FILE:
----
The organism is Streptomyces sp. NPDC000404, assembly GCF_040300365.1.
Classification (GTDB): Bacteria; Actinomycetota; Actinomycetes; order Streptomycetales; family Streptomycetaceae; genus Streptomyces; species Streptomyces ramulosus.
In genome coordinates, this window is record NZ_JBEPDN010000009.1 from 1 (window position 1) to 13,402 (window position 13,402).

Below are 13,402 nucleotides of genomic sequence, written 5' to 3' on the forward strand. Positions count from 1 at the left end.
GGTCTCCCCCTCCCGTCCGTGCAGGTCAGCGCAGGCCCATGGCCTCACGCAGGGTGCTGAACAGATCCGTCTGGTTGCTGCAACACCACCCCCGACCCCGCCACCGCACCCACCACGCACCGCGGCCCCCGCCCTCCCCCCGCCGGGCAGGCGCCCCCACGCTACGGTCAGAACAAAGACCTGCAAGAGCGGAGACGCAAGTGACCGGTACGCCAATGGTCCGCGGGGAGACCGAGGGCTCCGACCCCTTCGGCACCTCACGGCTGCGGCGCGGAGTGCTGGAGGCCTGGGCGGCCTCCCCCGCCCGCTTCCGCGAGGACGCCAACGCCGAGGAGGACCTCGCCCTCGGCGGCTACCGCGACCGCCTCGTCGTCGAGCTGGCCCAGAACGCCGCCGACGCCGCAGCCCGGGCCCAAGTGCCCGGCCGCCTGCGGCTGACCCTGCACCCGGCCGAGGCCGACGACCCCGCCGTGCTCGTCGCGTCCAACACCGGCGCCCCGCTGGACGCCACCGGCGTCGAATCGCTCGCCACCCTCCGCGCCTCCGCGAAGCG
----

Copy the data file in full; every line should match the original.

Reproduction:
The organism is Streptomyces sp. NPDC000404, assembly GCF_040300365.1.
Classification (GTDB): Bacteria; Actinomycetota; Actinomycetes; order Streptomycetales; family Streptomycetaceae; genus Streptomyces; species Streptomyces ramulosus.
In genome coordinates, this window is record NZ_JBEPDN010000009.1 from 1 (window position 1) to 13,402 (window position 13,402).

Below are 13,402 nucleotides of genomic sequence, written 5' to 3' on the forward strand. Positions count from 1 at the left end.
GGTCTCCCCCTCCCGTCCGTGCAGGTCAGCGCAGGCCCATGGCCTCACGCAGGGTGCTGAACAGATCCGTCTGGTTGCTGCAACACCACCCCCGACCCCGCCACCGCACCCACCACGCACCGCGGCCCCCGCCCTCCCCCCGCCGGGCAGGCGCCCCCACGCTACGGTCAGAACAAAGACCTGCAAGAGCGGAGACGCAAGTGACCGGTACGCCAATGGTCCGCGGGGAGACCGAGGGCTCCGACCCCTTCGGCACCTCACGGCTGCGGCGCGGAGTGCTGGAGGCCTGGGCGGCCTCCCCCGCCCGCTTCCGCGAGGACGCCAACGCCGAGGAGGACCTCGCCCTCGGCGGCTACCGCGACCGCCTCGTCGTCGAGCTGGCCCAGAACGCCGCCGACGCCGCAGCCCGGGCCCAAGTGCCCGGCCGCCTGCGGCTGACCCTGCACCCGGCCGAGGCCGACGACCCCGCCGTGCTCGTCGCGTCCAACACCGGCGCCCCGCTGGACGCCACCGGCGTCGAATCGCTCGCCACCCTCCGCGCCTCCGCGAAGCG